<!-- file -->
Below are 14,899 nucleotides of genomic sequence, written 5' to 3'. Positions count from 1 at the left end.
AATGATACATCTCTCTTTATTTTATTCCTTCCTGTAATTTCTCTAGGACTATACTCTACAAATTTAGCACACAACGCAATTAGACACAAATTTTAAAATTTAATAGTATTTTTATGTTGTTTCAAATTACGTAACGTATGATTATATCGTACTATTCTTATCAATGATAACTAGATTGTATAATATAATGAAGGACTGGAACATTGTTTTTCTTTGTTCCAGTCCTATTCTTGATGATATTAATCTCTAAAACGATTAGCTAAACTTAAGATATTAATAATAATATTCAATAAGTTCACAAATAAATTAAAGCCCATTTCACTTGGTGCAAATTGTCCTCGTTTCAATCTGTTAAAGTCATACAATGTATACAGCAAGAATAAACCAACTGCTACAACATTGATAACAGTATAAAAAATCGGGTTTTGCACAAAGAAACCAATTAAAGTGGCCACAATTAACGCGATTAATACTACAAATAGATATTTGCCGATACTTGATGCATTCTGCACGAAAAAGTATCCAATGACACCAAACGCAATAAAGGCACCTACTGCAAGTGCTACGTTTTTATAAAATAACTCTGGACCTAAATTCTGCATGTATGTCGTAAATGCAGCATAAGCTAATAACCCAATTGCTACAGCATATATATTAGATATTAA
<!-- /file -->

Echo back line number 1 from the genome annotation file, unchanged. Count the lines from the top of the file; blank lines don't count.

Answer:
Below are 14,899 nucleotides of genomic sequence, written 5' to 3'. Positions count from 1 at the left end.